“In addition, the companies that were rejected have a right to contest and challenge IPLyC’s decisions.”

So serious regulatory lobbying will go on behind the scenes. Competition is another factor. If more companies are licensed there will be more competition for customers, but that will also mean more marketing and sponsorship budgets, and, of course, more licensing fees and tax revenues. In addition, “the market can sustain 15 operators”, iGB’s contact claims.

“Argentine players are enthusiastic punters, enjoy igaming and are also familiar with online payments and cryptocurrencies. One of the keys to success will be quickly establishing marketing and promotion activities with good contacts that can get coverage.”

Inner city vs. province
Nominally, the Judicialist/Frente stance is to be opposed to regulation of the online betting and gaming sector in Argentina but a complete shutdown of the regulation seems unlikely. When it comes to jurisdictions, IPLyC will regulate the province of Buenos Aires, while the city’s gaming and betting regulation will be managed to Loteria de la Ciudad Buenos Aires (Lotba), which has announced that it will not cap the number of licences it will grant.

Both regulatory bodies have said they will collaborate to regulate the igaming market between their respective jurisdictions. But doubters will bring up the obvious question of whether there will be friction if companies get licensed with Lotba but not with IPLyC. This could mean some are permitted to operate within the city limits but not in the wider province, and vice versa.

The situation is further complicated by the 30% drop in the value of the Argentine peso that came with Fernandez’s win, as markets and corporations get nervous about an interventionist, left-leaning government.

Gambling companies that had put forward their candidacies for one of the seven igaming licences in the province with investments earmarked in US dollars will be looking on anxiously. Consumers have already lost a big chunk of their purchasing power, which will surely affect their discretionary spend.

The regulatory process has moved forward over the past year in Buenos Aires Province, but it has also stood out for its arbitrary and somewhat unpredictable nature. Having said that, all stakeholders seem to think a suitable arrangement will somehow be found.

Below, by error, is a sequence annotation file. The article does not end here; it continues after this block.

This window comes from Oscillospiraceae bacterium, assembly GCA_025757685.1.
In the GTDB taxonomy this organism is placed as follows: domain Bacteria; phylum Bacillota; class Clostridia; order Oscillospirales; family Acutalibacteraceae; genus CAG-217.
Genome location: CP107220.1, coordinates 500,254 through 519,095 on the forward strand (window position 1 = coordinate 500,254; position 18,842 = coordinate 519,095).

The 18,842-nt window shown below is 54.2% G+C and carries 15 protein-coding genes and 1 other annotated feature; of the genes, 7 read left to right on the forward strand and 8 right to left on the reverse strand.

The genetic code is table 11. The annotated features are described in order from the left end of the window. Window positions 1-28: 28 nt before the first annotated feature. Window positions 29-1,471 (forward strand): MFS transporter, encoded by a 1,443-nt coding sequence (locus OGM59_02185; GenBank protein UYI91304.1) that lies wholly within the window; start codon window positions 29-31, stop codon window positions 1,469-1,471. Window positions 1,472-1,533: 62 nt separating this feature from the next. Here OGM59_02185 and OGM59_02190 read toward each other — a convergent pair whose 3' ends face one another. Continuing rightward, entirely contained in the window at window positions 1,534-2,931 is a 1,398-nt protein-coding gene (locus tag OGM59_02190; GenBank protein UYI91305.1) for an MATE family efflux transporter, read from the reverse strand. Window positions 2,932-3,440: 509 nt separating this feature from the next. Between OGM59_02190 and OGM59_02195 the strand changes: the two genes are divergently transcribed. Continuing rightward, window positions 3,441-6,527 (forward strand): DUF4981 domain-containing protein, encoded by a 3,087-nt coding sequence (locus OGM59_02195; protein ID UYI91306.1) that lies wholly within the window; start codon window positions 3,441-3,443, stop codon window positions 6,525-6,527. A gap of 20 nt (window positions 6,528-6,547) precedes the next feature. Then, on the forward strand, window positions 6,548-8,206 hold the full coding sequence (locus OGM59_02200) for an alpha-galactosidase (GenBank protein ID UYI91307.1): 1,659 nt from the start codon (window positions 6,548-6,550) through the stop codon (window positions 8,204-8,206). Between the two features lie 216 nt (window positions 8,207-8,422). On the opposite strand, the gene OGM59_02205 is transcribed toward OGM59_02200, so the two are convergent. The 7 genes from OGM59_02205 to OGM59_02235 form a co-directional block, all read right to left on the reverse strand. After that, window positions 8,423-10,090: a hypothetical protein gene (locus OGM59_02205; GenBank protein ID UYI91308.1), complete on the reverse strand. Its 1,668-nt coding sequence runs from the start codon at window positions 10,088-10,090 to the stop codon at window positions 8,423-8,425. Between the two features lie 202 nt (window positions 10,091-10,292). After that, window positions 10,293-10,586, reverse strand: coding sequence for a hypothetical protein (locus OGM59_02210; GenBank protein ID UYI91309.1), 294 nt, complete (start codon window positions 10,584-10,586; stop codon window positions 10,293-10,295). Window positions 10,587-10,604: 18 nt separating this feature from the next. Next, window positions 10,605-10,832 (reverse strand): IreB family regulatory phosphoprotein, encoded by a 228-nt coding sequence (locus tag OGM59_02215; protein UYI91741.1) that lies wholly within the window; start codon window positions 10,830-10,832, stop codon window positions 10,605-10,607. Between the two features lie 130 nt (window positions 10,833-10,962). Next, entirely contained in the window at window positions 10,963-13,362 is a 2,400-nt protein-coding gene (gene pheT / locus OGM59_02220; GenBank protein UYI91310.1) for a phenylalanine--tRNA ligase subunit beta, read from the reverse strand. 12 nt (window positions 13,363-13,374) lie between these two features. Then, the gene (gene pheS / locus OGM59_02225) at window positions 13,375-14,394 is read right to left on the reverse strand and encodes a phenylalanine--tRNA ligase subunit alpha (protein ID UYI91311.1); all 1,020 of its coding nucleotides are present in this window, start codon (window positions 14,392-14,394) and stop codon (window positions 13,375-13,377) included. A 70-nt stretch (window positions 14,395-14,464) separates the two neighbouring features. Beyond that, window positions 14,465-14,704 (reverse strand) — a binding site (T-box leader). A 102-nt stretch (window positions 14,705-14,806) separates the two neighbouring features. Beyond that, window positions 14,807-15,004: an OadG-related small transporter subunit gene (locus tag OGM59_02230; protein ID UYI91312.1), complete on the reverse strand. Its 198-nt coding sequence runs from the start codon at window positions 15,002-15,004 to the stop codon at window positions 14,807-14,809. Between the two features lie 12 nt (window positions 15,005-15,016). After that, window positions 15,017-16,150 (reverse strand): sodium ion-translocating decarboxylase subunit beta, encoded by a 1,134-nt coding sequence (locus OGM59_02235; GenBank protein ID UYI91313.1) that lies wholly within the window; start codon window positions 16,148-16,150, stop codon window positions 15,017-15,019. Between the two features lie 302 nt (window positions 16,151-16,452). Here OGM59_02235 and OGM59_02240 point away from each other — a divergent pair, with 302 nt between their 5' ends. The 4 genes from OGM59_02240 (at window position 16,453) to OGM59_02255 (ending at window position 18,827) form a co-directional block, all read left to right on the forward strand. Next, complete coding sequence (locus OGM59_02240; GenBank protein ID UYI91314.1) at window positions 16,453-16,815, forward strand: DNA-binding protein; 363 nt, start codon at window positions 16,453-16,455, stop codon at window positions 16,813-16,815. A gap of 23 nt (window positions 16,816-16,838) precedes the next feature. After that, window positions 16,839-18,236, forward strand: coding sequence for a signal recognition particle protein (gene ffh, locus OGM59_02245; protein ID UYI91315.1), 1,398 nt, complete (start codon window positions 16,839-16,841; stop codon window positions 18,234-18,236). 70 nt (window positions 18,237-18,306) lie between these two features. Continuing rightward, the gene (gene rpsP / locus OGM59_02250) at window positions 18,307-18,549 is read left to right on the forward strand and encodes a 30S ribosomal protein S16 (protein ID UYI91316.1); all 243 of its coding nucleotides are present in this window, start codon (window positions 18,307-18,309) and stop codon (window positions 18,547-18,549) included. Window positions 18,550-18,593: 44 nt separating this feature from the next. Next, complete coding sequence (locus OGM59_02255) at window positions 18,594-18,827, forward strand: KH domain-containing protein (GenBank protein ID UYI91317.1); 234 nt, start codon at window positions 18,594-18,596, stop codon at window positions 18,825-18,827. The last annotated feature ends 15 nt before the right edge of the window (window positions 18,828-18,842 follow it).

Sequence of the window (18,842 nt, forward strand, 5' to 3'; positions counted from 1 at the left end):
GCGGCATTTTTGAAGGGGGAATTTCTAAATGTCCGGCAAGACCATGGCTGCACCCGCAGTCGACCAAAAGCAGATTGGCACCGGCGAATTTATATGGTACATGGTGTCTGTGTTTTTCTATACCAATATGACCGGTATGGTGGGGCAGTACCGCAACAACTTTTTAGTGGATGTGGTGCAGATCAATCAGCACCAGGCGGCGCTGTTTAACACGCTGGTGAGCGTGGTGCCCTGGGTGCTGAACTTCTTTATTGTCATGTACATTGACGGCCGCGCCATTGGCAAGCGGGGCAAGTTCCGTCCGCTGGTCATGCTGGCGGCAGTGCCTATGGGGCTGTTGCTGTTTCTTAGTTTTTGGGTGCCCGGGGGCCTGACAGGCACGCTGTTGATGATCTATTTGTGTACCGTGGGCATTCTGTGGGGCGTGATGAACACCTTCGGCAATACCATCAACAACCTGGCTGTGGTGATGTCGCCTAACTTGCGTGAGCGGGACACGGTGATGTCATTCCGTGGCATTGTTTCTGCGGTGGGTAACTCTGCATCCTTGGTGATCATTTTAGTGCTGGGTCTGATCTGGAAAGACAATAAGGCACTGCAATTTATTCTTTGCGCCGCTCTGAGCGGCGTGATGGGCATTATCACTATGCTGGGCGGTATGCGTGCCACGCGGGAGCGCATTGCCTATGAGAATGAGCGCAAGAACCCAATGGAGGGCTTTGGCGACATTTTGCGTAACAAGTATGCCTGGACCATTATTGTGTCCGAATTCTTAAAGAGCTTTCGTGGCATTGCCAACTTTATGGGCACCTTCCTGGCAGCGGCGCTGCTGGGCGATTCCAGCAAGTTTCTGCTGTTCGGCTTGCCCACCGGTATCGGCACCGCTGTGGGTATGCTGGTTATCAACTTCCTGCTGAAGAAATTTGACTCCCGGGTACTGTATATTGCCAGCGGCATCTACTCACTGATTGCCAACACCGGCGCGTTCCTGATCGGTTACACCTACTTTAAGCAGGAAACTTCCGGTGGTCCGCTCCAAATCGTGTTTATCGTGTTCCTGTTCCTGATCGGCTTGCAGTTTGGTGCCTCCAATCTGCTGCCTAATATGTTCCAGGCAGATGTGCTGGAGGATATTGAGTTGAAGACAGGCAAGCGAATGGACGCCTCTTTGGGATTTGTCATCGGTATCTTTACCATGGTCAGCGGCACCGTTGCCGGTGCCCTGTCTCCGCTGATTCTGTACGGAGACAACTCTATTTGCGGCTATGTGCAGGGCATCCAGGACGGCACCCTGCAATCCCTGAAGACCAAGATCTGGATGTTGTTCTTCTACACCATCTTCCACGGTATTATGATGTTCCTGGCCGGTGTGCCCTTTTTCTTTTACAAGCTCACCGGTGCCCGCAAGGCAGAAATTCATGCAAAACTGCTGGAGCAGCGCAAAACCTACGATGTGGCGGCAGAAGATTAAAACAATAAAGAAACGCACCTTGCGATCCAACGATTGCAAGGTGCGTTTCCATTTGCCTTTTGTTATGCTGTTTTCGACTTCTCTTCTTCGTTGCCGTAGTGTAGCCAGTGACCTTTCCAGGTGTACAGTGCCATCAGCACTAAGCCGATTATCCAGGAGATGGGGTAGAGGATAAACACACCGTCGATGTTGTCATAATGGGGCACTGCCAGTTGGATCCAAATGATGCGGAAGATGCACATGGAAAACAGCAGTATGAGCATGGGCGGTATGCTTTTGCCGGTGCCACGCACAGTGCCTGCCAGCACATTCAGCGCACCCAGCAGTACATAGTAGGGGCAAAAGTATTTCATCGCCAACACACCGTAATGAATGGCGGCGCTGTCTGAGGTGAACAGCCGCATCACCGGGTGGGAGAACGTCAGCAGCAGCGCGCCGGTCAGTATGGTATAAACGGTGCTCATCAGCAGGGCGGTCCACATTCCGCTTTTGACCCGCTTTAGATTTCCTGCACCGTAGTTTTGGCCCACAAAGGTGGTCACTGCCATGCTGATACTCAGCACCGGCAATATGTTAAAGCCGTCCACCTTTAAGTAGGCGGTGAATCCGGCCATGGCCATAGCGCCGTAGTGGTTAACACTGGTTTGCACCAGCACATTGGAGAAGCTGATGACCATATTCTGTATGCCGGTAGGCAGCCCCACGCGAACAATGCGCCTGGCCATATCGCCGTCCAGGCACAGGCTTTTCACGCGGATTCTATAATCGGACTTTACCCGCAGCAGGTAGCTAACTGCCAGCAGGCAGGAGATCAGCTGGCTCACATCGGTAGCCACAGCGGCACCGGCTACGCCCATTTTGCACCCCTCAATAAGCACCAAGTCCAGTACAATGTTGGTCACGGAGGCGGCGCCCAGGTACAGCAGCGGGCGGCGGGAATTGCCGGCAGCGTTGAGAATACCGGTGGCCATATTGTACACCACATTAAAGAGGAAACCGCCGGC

In addition, many believe that once the Buenos Aires (city and province) regulation is up and running, other states across Argentina will start rolling out their own igaming regulations and calling for applications. With many placing Argentina in close range to Brazil and Mexico when it comes to market potential, the drive to establish a regulated foothold in the country is understandable.

Buenos Aires licensing process: What we know so far
The Buenos Aires Provincial Institute of Lottery and Casinos (IPLyC) will regulate the sector. Seven licences will be available and operators will be subject to a 25% tax rate on gross gaming revenues.

  • According to local media, IPLyC has so far granted seven licences, but sources believe this is likely to change. 
  • The Buenos Aires Provincial Legislature gave its final approval to the 2019 Budget at the end of 2018, thereby authorising interactive gambling within the province.
  • The law imposed a tax rate of 15% of gross win on interactive casino and sports betting, and an additional 2% withholding tax on players’ gaming machine and bingo winnings.
  • Legislators of the Autonomous City of Buenos Aires passed legislation authorising interactive gambling and sports betting within the province in December 2018.
  • The bill imposed an incremental tax rate at 6% gross win, increasing up to a maximum of 25% gross win. The state lottery, Loteria de la Ciudad (Lotba), was granted authority to call for tender processes and award licenses to commercial operators.
  • The governments of both the Buenos Aires Province and City announced they would collaborate to effectively regulate the interactive gambling market between their respective jurisdictions.